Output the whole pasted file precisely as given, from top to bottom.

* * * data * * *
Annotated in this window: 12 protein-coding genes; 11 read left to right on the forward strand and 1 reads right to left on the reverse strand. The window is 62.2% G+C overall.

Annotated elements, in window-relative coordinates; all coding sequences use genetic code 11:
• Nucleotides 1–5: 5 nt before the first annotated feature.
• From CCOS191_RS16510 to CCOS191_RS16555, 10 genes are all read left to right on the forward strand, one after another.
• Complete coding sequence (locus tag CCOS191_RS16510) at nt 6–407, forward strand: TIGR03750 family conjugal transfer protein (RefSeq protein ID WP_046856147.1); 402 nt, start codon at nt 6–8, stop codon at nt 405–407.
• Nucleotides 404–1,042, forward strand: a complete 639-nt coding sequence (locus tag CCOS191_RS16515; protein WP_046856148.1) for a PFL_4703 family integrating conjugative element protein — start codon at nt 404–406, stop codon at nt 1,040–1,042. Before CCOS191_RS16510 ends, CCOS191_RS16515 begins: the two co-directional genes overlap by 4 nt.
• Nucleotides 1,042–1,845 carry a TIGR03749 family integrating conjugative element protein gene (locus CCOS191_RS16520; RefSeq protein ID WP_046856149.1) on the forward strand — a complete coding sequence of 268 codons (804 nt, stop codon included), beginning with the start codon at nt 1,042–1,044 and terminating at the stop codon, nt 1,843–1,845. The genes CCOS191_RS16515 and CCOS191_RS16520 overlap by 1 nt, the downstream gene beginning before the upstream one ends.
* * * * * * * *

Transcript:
Annotated in this window: 12 protein-coding genes; 11 read left to right on the forward strand and 1 reads right to left on the reverse strand. The window is 62.2% G+C overall.

Annotated elements, in window-relative coordinates; all coding sequences use genetic code 11:
• Nucleotides 1–5: 5 nt before the first annotated feature.
• From CCOS191_RS16510 to CCOS191_RS16555, 10 genes are all read left to right on the forward strand, one after another.
• Complete coding sequence (locus tag CCOS191_RS16510) at nt 6–407, forward strand: TIGR03750 family conjugal transfer protein (RefSeq protein ID WP_046856147.1); 402 nt, start codon at nt 6–8, stop codon at nt 405–407.
• Nucleotides 404–1,042, forward strand: a complete 639-nt coding sequence (locus tag CCOS191_RS16515; protein WP_046856148.1) for a PFL_4703 family integrating conjugative element protein — start codon at nt 404–406, stop codon at nt 1,040–1,042. Before CCOS191_RS16510 ends, CCOS191_RS16515 begins: the two co-directional genes overlap by 4 nt.
• Nucleotides 1,042–1,845 carry a TIGR03749 family integrating conjugative element protein gene (locus CCOS191_RS16520; RefSeq protein ID WP_046856149.1) on the forward strand — a complete coding sequence of 268 codons (804 nt, stop codon included), beginning with the start codon at nt 1,042–1,044 and terminating at the stop codon, nt 1,843–1,845. The genes CCOS191_RS16515 and CCOS191_RS16520 overlap by 1 nt, the downstream gene beginning before the upstream one ends.